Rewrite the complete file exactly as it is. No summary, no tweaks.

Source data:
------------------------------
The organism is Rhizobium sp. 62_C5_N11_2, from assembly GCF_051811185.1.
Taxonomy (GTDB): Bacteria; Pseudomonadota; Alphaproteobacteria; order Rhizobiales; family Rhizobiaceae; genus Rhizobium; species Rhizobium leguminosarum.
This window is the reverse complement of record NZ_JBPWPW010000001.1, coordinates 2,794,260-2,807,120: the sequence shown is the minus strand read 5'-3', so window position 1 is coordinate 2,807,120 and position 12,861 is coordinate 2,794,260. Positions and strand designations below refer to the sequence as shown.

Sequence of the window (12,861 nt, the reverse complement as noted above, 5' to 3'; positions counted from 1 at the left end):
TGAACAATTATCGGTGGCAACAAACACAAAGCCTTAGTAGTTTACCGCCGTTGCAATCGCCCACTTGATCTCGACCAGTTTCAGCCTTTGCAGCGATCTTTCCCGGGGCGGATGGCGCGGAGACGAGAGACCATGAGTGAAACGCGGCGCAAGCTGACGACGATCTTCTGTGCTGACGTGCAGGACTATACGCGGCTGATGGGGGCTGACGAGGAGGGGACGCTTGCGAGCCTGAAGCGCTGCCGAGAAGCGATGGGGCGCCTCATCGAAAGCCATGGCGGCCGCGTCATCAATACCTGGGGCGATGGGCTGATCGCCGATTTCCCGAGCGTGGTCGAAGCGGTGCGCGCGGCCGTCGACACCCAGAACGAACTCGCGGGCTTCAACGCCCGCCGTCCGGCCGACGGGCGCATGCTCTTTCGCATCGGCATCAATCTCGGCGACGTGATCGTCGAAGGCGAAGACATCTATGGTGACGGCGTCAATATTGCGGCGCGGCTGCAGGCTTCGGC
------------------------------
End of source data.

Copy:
The organism is Rhizobium sp. 62_C5_N11_2, from assembly GCF_051811185.1.
Taxonomy (GTDB): Bacteria; Pseudomonadota; Alphaproteobacteria; order Rhizobiales; family Rhizobiaceae; genus Rhizobium; species Rhizobium leguminosarum.
This window is the reverse complement of record NZ_JBPWPW010000001.1, coordinates 2,794,260-2,807,120: the sequence shown is the minus strand read 5'-3', so window position 1 is coordinate 2,807,120 and position 12,861 is coordinate 2,794,260. Positions and strand designations below refer to the sequence as shown.

Sequence of the window (12,861 nt, the reverse complement as noted above, 5' to 3'; positions counted from 1 at the left end):
TGAACAATTATCGGTGGCAACAAACACAAAGCCTTAGTAGTTTACCGCCGTTGCAATCGCCCACTTGATCTCGACCAGTTTCAGCCTTTGCAGCGATCTTTCCCGGGGCGGATGGCGCGGAGACGAGAGACCATGAGTGAAACGCGGCGCAAGCTGACGACGATCTTCTGTGCTGACGTGCAGGACTATACGCGGCTGATGGGGGCTGACGAGGAGGGGACGCTTGCGAGCCTGAAGCGCTGCCGAGAAGCGATGGGGCGCCTCATCGAAAGCCATGGCGGCCGCGTCATCAATACCTGGGGCGATGGGCTGATCGCCGATTTCCCGAGCGTGGTCGAAGCGGTGCGCGCGGCCGTCGACACCCAGAACGAACTCGCGGGCTTCAACGCCCGCCGTCCGGCCGACGGGCGCATGCTCTTTCGCATCGGCATCAATCTCGGCGACGTGATCGTCGAAGGCGAAGACATCTATGGTGACGGCGTCAATATTGCGGCGCGGCTGCAGGCTTCGGC